Create a Trademark

How to create a trademark that is commercially sound .
While trademark law is specific to each country, the underlying principals of a commercially sound trademark are not. Some of the ‘how to’ in this article is specific to Australia and some of it is equally appropiate in every other countary in the world. As holder and designer of more than 10 trademarks, here are my tips on how to create a trademark that will be commercially sound.


Introduction – Create a Trademark

“A good name is better than riches.” – Miguel de Cervantes

The process and laws required to create a trademark, is completely separate and distinct from “Business Name” registration and “Company Name” registration.

The latter two (2) are simply contact addresses required under laws relating to business administration. In Australia, business name registration provides a means of identifying the owners of the business and is obtained under state or territory legislation. Remember, registration of a business name does not provide proprietary (exclusive ownership) rights. These registrations are simply how the Government agencies identify you from the crowd.

Only a trademark can give you these rights. Following are some insight into the way effective trademarks are created. We look at the background, name, look and the investigation process.

Background to trademark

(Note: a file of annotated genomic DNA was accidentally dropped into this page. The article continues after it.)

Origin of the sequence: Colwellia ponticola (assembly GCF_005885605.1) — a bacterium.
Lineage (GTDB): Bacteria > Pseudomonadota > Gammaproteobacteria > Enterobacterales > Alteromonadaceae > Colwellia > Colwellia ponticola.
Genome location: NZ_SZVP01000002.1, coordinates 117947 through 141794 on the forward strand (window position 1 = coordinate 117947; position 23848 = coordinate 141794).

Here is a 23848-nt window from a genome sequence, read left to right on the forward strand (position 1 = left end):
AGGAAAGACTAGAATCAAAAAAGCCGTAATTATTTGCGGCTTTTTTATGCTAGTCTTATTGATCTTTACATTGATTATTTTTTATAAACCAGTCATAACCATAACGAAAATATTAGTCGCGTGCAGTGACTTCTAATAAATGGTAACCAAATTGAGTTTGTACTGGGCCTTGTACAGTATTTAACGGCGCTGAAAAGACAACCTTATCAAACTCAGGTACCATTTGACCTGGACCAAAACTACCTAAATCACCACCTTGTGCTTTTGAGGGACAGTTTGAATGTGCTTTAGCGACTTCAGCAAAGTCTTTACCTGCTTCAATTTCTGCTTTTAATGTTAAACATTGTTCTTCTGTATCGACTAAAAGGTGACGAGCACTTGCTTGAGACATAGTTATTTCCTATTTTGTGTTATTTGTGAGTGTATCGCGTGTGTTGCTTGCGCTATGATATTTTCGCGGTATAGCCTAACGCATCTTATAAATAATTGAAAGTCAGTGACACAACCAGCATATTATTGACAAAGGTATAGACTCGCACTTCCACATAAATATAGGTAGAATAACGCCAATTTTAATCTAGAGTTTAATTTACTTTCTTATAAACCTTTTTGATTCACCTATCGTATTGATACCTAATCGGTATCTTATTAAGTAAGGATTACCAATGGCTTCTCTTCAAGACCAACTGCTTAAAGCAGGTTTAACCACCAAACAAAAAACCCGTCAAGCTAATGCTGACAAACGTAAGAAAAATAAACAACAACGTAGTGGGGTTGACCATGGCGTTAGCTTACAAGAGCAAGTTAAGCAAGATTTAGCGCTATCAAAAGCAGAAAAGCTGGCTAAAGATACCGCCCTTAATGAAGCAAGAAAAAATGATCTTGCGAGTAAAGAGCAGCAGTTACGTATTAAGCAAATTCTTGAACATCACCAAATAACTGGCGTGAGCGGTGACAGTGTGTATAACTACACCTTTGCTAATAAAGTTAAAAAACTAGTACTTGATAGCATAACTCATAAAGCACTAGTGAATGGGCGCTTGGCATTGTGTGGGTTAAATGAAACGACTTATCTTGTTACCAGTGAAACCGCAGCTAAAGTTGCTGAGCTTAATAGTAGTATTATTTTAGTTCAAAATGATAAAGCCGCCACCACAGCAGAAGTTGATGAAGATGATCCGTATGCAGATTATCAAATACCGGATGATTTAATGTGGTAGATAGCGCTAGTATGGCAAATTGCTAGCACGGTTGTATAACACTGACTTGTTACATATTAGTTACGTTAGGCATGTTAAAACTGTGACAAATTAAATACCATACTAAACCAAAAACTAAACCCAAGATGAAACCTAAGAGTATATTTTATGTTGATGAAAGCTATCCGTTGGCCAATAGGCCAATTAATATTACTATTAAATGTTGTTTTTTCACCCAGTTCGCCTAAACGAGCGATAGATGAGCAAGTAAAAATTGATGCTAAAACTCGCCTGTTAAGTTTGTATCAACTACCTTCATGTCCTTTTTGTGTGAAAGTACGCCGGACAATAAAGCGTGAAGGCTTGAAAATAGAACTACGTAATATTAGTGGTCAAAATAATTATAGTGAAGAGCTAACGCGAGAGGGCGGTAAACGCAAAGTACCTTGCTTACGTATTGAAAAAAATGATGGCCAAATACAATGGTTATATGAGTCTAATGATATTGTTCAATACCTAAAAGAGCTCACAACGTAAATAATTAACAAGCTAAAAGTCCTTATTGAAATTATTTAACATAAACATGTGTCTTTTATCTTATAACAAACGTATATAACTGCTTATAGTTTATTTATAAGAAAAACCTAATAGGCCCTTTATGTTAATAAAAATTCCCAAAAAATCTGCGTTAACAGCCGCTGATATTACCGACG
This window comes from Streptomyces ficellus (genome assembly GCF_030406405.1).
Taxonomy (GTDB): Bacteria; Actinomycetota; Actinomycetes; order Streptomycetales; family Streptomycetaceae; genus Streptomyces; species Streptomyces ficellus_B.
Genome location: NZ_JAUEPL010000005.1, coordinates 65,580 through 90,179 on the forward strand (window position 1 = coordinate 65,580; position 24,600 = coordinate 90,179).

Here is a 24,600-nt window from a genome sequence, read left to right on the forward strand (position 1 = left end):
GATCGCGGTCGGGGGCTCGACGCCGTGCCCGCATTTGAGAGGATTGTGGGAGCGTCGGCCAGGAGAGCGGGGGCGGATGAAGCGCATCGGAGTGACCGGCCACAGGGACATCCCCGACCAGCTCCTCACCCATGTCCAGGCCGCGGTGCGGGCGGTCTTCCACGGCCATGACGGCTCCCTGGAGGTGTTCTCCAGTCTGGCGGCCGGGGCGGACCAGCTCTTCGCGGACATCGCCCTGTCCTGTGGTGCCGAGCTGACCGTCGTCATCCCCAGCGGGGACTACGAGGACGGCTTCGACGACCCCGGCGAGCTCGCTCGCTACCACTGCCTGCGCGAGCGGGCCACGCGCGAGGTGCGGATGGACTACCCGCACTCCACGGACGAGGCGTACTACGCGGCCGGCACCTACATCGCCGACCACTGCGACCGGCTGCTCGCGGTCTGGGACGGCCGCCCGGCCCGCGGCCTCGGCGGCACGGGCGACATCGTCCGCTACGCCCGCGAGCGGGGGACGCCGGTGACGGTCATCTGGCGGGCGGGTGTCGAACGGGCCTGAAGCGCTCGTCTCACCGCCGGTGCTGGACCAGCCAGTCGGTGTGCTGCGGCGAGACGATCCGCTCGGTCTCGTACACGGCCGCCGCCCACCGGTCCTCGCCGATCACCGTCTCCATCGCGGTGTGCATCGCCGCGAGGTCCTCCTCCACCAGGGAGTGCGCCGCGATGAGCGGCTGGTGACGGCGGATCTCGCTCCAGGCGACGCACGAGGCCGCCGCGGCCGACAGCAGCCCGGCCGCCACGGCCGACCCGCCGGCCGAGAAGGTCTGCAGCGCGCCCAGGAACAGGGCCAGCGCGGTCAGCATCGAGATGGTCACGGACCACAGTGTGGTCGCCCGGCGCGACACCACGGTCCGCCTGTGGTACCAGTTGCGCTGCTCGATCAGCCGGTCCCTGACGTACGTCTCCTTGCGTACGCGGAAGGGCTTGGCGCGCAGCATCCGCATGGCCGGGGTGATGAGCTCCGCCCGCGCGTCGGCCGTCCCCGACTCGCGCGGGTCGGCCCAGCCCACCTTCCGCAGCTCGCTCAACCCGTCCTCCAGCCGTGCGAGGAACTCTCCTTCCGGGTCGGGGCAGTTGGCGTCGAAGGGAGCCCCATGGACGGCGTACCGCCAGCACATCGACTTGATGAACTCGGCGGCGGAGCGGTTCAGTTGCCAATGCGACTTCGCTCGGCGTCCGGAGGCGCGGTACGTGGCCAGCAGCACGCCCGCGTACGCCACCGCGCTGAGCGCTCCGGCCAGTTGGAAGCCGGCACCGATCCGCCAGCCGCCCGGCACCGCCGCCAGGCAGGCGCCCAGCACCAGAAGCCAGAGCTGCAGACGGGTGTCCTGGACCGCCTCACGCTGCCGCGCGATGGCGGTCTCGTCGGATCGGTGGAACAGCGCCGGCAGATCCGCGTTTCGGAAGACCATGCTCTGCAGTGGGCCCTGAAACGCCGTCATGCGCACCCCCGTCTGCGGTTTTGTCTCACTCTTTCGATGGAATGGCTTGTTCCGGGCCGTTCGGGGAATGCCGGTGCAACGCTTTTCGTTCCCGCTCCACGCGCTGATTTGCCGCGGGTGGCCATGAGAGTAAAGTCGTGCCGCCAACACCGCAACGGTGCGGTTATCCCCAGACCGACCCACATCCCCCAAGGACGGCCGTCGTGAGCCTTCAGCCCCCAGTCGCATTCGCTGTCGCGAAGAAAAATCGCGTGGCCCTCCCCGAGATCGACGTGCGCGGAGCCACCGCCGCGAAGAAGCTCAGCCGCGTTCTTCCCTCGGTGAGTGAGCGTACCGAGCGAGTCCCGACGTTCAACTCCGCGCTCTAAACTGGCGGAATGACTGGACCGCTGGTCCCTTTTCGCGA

What is a Trademark? Create a Trademark 

A trademark is a sign used commercially to distinguish your goods and/or services from those of another. It can be either a letter, number, word, colour, phrase, sound, smell, logo, shape, picture, aspect of packaging or any combination of these.[1]

No excuse

Few of us will have the brilliant business idea that gains for us Intellectual Property protection under a Patent or a Registered Design, but there is no excuse for not getting the protection and ownership of a trademark. It is totally within our power and budget to do so.

Trademark Value

Executed properly, your trademark will ultimately become your single most valuable asset. Think about what would happen to COCA-COLA who with all their property, factories and world-wide integrated distribution systems, were forced to change their name – They would be broke in months. To give an idea of the value placed on this intangible asset we turn to Kurt Badenhausen and Maya Roney from the New York marketing consultants Vivaldi Partners [2]who state Coca-Cola has long been recognized as the world’s most valuable brand. Its current value: $55 billion.” An analysis of the next 40 is detailed in the Table – Brand Value Forbes.
Brand value, in relation to a firm’s overall capitalisation, is calculated to contribute more than 20% of firms like – EA Sports/Games, Coach, Nike and Toyota and contributing to more than 50% of the firm’s total capitalisation for brands like Victoria’s Secret, Harley-Davidson and Pixar.
If you get it wrong at the start, it can cost you a fortune in trying to get the right protection latter. Patent attorneys don’t come cheap and the trademark office is bound by strict governing laws. Moreover, your competitors have a vested interest in stopping you at every turn with their objections. Then, while you fight out the years in the registration process your name in the market is growing in value but you still may get no protection or ownership at the end.
Yet, all this can be avoided and the costs of registration can be as little as a few hundred dollars if you get it right at the start.